"I will not sign this bill because it does not provide for the exceptions of life of the mother or health of the mother". - President Clinton vetoing the Partial Birth Abortion Act on April 10th, 1996.
"Are there doctors in this country who would perform this procedure on a healthy baby in the third trimester?" - Ed Bradley, 60 Minutes, interviewing Dr. Warren Hem on a program entitled: "Partial-Birth Abortion," June 2nd, 1996. "I don't know of any. 1 don't know of any." - Response of Dr. Hem to the above question.

If the "life" or "health" of the mother is threatened by the head of the fetus remaining in the birth canal, the simplest procedure would be to deliver the head rather than poke a hole in it and suck out its brains. Therefore, the objective is not to preserve "life" or "health" of the mother, but to kill the fetus.

Serious defects of the fetus excepted, in a purely elective procedure, the "health" of the mother would be relieved because she would not be troubled with the expected care of the infant, nor to make a decision for adoption.

Both of the women featured in testimony by "60 Minutes" and all five of the women who appeared with President Clinton on the April 10th veto celebration received abortions from the late Dr. James McMahon. Along with Dr. Martin Haskell, they performed thousands of these partial-birth abortions, the vast majority of them being purely elective, 80% of them on perfectly healthy fetuses. Ed Bradley and 60 Minutes knew this before posing the above question to Dr. Hem.

"...the embryo does not have the same moral status as infants or children and that research on such embryos hold the potential for great benefit. ... Others, like me, will find it hard to consider the tiny clumps of primitive cells as anything approaching a 'person." ... I would find it easier to eliminate a handful of unfeeling, unaware cells than to destroy say, a living breathing animal." - Cantwell, Mary. 1994. "Should We Make Research Embryos?" The New York Times, November 25th.

Perfect arrogance. This was said of the proposed research recommended by The NIH Human Embryo Research Panel. Obviously Cantwell has no appreciation for Human Embryology and the reality of the continuum of life. By her reasoning those individuals who, for one reason or another, are unfeeling and unaware, may not escape medical experimentation or outright extermination. This is exactly what happened in Nazi Germany in the 1930's and 40s.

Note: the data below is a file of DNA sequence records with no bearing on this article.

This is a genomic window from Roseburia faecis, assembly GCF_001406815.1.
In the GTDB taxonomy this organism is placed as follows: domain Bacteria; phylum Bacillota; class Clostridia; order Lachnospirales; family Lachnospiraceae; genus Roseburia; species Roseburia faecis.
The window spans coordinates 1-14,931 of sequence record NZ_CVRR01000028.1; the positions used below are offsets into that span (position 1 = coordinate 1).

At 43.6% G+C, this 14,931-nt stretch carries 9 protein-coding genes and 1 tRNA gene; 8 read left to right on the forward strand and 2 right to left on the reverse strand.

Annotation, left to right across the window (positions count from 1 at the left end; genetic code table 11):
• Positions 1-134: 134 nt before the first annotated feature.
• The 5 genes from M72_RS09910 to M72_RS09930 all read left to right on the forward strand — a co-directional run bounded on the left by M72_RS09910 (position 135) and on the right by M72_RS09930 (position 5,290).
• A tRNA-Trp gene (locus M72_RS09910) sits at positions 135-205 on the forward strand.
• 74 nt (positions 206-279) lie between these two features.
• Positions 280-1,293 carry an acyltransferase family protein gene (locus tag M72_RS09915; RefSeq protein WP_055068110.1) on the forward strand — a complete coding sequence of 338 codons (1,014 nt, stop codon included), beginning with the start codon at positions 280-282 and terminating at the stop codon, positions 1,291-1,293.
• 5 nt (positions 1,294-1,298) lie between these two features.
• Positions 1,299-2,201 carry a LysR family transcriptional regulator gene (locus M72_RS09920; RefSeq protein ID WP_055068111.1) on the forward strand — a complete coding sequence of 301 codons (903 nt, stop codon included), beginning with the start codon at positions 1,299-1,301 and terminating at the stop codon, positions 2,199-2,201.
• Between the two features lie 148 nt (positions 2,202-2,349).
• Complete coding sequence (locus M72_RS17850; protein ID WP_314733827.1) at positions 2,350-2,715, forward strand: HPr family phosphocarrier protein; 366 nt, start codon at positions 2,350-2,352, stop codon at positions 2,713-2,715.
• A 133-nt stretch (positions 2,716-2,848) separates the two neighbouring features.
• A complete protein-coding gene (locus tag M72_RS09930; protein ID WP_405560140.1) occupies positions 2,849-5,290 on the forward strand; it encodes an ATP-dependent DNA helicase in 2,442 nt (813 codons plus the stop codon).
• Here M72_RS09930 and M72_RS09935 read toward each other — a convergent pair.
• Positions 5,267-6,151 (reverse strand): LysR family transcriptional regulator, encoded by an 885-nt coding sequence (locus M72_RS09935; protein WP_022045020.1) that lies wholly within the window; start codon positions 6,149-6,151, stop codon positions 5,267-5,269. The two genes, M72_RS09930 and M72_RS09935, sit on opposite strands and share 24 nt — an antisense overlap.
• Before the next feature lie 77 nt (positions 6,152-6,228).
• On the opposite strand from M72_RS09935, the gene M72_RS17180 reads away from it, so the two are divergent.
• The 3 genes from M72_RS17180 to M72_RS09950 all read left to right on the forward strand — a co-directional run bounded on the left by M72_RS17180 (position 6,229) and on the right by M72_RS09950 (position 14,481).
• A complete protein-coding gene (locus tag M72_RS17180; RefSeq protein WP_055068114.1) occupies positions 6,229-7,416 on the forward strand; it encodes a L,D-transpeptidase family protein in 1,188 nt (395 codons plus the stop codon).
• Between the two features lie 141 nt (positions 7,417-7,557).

"Surely you don't believe a fertilized egg is a human being, do you?" - said by Geraldine Ferraro on a Crossfire (CNN) program, August 7th, 1996.

This question was put to Gary Bauer, President of the Family Research Council. He sat mute, did not respond but simply shrugged. Not even Robert Novak, co-host of Crossfire, responded.

This kind of silence (Bauer made the claim to this author that he did not hear the question) only exacerbates the problems of the ProLife advocacy. Any high school biology student would have said: "Of course," and asked Ms. Ferraro if she thought the fertilized human oocyte would be a frog, pig or chimpanzee!


This is only scratching the surface. No major media publication, newspaper or magazine, and those scientific journals reporting about Human Embryology, escaped our analysis.

True enough we did not use a scientific grading system for accuracy. However, no publication got off clean with no errors or misrepresentations.

What is reported here are examples and not necessarily all of the type of errors found. Some publications exercise no quality control at all, as is true of some writers.

Clearly, there is a major problem. The public knows little about Human Embryology, although some ignorant writers think they know more than they actually show. If these writers would make even a little effort and seek basic information, much of the problem would be relieved. It is not going to be solved by seeking out political analysts, politicians and ethicists.

Human embryologists are also at fault for not speaking out at the plethora of nonsense, gibberish and false information replete in.the mainstream media. They have a responsibility, if only from the aspect of being a good citizen, to correct the misinformation. Why they are not doing this is a mystery. It should be explored.


1 Bozell, L. Brent, m and Brent H. Baker. 1990. And That's The Way It Isn't. A Reference Guide to Media Bias. Media Research Center, Alexandria, Virginia. [Back]

2 Kischer, C.W. The Big Lie in Human Embryology. The Case of the Preembryo. The Linacre Ouarterly (In Press). [Back]

3 Kischer, C.W. and D.N. Irving. 1995. The Human Development Hoax. Time to tell the truth. Gold Leaf Press, Clinton Township, Michigan. [Back]

4 Grobstein, Clifford. 1979. External Human Fertilization. Sci. Amer., 240:57-67. [Back]

5 Ethics Committee of the American Fertility Society. 1986. Fertility and Sterility, Suppl. 1, 46:275. [Back]

6 Ethics Committee of the American College of Gynecologists. 1994. Preembryo Research: History, Scientific Background and Ethical Considerations. Resource Center, ACOG, Washington, D.C. [Back]

7 National Institutes of Health. Transcripts of The Human Embryo Research Panel. 1994. September 27th session, p.2. [Back]

8 Moore, Keith and T.V.N. Persaud. 1993. The Developing Human. 5th ed. W.B. Saunders Co., Philadelphia. [Back]

9 Donum Vitae. 1987. Respect for Human Life. Pauline Books & Media, Boston. [Back]

10 May, K.A. and L.R Maklmeister. 1995. Maternal and Neonatal Nursing Family - Centered Care. 3rd ed. Lippincott, Philadelphia. [Back]

11 Sadler, T.W. 1990. Langman's Medical Embryology. Sixth ed. p. 106. Williams and Wilkins, Baltimore. [Back]

12 Moore, K.L. and T.V.N, Persaud. 1993. The Developing Human. 5th ed. p. 142. W.B. Saunders, Philadelphia. [Back]